By Bec Crew, Science Alert
In a controversial move, a US biotechnology company has been given permission to recruit 20 clinically dead patients and try to bring their central nervous system back to life.
If they can successfully reanimate parts of the upper spinal cord, where the lower brain stem is located, there’s a possibility that they could kick start vital body functions such as breathing and heartbeats – something these patients can only do with the help of machines.
“This represents the first trial of its kind and another step towards the eventual reversal of death in our lifetime,” CEO of Bioquark Inc., Ira Pastor, told Sarah Knapton at The Telegraph.
The Bioquark team, which together with Indian biotech company Revita Life Sciences, was granted permission from an institutional review board at the Indian and U.S. National Institutes of Health to begin clinical trials whenever they’re ready. Biquark says it plans to start recruiting patients for its so-called ReAnima Project immediately.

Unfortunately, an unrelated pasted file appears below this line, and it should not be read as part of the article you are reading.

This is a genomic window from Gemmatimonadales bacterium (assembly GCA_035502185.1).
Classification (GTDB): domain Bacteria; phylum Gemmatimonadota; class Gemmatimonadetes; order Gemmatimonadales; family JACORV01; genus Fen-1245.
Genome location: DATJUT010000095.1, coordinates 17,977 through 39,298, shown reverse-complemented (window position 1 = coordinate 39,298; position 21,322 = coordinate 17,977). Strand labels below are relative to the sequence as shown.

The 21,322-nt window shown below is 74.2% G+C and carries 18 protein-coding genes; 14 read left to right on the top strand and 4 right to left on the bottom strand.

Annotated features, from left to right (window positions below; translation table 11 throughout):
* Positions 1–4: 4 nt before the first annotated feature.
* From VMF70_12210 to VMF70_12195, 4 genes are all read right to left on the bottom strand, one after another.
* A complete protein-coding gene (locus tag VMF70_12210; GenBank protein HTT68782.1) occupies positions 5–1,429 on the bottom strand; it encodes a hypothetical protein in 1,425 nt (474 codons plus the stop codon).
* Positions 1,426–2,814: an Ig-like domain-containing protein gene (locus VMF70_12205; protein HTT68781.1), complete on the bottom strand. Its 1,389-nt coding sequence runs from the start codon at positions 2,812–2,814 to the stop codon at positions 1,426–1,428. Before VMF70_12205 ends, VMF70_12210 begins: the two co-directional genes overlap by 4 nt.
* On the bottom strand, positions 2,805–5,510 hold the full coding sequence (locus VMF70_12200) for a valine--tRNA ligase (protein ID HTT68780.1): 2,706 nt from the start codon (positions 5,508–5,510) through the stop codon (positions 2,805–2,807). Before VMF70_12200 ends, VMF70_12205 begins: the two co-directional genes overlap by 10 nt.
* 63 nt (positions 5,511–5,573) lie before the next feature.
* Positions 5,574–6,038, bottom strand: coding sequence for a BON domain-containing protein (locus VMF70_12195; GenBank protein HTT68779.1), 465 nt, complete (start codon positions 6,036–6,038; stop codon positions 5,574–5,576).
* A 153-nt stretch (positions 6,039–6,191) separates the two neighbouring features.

The phase 1 trial is described as a non-randomized, proof-of-concept study to determine whether they can reverse brain death using a combination of techniques, including drug administration, nerve stimulation, and laser therapy.
That’s the best-case scenario – failing actual reanimation of the central nervous system, the team will be investigating if they can affect any changes in the meninges of the brain – layers of tissue that sit between the skull and the surface of the brain.
In particular, the team will be looking for improvements in the…